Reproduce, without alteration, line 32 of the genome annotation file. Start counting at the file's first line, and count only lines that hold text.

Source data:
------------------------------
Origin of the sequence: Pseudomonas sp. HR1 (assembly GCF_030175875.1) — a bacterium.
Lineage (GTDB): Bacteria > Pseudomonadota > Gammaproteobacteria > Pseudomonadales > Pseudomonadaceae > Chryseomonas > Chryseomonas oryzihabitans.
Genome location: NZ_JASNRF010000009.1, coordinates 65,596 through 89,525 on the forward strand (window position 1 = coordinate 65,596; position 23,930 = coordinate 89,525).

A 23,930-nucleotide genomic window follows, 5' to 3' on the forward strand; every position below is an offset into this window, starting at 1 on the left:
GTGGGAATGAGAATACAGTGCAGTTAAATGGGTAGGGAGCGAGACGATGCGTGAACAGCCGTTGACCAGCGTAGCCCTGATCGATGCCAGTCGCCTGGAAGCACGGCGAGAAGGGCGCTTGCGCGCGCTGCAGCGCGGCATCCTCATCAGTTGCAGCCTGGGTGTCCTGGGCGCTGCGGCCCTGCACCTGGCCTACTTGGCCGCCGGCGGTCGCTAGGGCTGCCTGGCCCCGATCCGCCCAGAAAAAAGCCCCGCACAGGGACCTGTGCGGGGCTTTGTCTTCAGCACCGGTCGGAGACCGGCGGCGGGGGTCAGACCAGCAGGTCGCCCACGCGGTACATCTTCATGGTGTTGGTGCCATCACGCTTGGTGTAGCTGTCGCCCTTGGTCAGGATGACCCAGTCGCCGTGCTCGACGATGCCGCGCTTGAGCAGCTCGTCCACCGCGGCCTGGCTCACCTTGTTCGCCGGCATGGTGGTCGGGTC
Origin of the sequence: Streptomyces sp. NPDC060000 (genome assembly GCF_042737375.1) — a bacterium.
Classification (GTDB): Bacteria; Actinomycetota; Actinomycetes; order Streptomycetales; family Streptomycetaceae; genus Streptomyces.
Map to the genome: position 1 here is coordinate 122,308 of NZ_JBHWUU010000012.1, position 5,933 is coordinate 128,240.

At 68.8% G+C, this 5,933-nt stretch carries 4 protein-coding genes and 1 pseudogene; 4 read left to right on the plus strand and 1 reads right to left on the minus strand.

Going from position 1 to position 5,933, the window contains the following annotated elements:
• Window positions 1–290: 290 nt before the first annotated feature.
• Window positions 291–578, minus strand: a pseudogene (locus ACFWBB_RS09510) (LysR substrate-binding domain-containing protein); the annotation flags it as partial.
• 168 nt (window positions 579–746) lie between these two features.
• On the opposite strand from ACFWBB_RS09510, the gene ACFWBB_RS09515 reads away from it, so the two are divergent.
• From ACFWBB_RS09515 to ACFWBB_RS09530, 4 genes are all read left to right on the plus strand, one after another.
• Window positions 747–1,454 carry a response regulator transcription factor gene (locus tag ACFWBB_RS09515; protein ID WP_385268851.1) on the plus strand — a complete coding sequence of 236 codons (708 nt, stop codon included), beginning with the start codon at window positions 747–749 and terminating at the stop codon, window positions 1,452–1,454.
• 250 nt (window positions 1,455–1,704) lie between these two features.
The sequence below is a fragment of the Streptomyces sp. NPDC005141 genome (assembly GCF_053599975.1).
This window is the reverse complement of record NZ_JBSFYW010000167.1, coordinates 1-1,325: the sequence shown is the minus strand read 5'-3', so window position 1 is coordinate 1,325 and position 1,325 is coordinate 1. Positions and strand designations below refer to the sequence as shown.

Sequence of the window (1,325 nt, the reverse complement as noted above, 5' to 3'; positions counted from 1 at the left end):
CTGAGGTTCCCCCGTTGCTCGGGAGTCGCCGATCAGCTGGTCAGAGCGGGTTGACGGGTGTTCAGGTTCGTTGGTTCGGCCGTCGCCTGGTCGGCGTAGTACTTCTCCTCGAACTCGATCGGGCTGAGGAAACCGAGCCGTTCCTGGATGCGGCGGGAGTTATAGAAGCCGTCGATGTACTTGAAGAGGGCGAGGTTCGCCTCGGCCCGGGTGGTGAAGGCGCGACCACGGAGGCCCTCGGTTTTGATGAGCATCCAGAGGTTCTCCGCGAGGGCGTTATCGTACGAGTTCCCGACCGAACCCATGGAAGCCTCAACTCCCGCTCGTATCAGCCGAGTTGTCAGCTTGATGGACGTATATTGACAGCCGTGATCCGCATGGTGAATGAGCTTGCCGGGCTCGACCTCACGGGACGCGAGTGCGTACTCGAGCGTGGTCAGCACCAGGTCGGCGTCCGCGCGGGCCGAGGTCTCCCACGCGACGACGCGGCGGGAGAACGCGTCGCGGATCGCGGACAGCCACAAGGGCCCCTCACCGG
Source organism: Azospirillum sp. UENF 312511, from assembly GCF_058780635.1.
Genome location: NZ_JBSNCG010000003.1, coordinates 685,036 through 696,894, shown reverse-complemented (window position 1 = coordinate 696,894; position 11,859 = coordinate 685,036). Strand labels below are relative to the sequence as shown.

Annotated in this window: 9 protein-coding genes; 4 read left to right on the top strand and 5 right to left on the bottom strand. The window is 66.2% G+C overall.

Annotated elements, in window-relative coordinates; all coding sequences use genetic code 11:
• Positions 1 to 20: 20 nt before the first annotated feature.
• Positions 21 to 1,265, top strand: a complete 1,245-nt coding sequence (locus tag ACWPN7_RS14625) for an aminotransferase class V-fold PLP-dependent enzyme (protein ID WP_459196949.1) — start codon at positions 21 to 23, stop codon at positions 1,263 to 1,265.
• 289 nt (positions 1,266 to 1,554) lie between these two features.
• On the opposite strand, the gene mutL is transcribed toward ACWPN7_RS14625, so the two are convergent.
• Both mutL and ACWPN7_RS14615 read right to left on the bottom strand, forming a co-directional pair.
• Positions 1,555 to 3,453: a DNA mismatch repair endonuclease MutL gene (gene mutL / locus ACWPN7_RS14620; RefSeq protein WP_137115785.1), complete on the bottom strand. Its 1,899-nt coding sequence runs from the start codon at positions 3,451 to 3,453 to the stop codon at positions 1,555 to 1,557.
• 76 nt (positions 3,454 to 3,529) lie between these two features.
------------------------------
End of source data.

• 76 nt (positions 3,454 to 3,529) lie between these two features.